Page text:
Quarter Master

How a pet project by college student Bob Denhardt became the biggest horse breed registry in the world.
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Credit: AQHA

Credit: AQHA

In March of 1940, the American Quarter Horse Association was founded by a group of horsemen and women during the Southwestern Exposition and Fat Stock Show in Fort Worth, Texas. Though dozens participated, Robert M. Denhardt is widely recognized as the man whose passion and vision led to the organization of breeders who preferred a certain kind of horse. 

In the 1930s, Denhardt was a student at UC Berkeley and spent every minute of his spare time at Paul Albert’s nearby Tarantula Ranch. Albert was in the process of starting Western Horseman magazine, and his ranch was a gathering place for young men to talk horses until all hours of the night. 

During their all-night bull sessions, the topic of Steel Dust horses would occasionally bubble up. The term ‘Steeldusts’ came from the prolific sire Steel Dust, who was born in 1843 in Kentucky and later brought to Texas. Denhardt would call Steel Dust, “the first of the legendary heroes of the modern Quarter Horse.” Regardless of pedigree, all the cowy, quick, stout horses of Texas became simply known as ‘Steeldusts.’

Denhardt graduated with a degree in history and landed a teaching job at Texas A&M, the heart of Steeldust country. In his spare time, his fascination with the horses led him to extensive travel, research, and networking with breeders.

He published articles on his findings and, because of his vast connections with like-minded breeders across the West, he became the de facto point of contact for anyone interested in the Quarter Horse. Within a year of his first article, he began work on creating an association to represent the Quarter Horse. He was instrumental in writing the charter, breed conformation standards, and stud book for what would become the AQHA. He served as the first secretary for the association and went on to write several books about the breed.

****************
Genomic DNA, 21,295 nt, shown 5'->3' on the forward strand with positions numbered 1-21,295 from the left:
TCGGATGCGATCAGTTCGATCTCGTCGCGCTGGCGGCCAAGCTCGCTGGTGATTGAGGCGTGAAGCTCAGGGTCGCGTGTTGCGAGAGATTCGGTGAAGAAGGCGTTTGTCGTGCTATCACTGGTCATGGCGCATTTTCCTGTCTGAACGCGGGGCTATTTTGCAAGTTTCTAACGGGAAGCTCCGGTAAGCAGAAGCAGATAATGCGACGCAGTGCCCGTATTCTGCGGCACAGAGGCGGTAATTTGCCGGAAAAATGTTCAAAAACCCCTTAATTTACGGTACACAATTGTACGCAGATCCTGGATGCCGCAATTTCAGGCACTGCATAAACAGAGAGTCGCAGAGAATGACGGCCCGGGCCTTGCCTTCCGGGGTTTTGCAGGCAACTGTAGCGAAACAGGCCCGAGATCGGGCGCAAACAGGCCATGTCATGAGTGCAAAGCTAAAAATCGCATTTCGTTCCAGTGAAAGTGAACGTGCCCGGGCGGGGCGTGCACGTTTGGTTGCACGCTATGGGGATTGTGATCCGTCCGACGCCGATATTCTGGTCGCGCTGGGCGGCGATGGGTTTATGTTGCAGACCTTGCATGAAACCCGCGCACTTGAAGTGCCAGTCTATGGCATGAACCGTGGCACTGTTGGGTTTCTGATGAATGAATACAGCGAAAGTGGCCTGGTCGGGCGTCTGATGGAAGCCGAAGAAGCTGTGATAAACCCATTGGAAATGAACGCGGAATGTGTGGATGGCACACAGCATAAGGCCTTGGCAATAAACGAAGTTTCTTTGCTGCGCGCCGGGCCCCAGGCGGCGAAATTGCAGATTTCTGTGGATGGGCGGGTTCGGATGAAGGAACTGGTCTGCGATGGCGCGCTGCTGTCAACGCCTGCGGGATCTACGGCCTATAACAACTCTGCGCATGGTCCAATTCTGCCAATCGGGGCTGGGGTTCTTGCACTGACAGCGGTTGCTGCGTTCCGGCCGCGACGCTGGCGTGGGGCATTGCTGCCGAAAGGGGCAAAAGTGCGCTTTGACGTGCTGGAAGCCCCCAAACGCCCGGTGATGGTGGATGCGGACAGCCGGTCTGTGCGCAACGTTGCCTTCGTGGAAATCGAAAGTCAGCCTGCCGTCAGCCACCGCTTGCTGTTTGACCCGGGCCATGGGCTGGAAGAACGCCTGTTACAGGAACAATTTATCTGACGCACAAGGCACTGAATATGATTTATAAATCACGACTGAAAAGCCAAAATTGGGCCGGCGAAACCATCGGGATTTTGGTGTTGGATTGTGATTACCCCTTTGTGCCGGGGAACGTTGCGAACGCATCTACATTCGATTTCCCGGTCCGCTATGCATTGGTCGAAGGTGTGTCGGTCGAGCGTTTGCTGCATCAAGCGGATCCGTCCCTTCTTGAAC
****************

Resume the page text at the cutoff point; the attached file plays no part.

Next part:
While many others carried the long-term administrative and financial duties of launching and sustaining an association, Denhardt was the man who brought them all together in Fort Worth. 

It was agreed the horse’s distinguishing characteristics would be—in order of importance—conformation, performance, and bloodlines. Conformation requirements boiled down to short, stocky, bulldog-type horses. Performance was determined as a better-than-average cow horse. Bloodlines were less rigid. If the horse had 50 percent recognized Quarter Horse blood, and showed the right conformation and performance, it could be registered.

At the outset, the founders thought they were working to preserve a nearly extinct line of horses, figuring fewer than 1,000 horses in the nation would qualify. Seventy-five years later, the association has registered more than 5 million horses. 

While Denhardt was not a breeder himself, his insatiable interest in the Quarter Horse resulted in his becoming the undisputed impetus of the association. He was among the first inductees into the AQHA Hall of Fame in 1982. Denhardt died in 1989 at the age of 77. 

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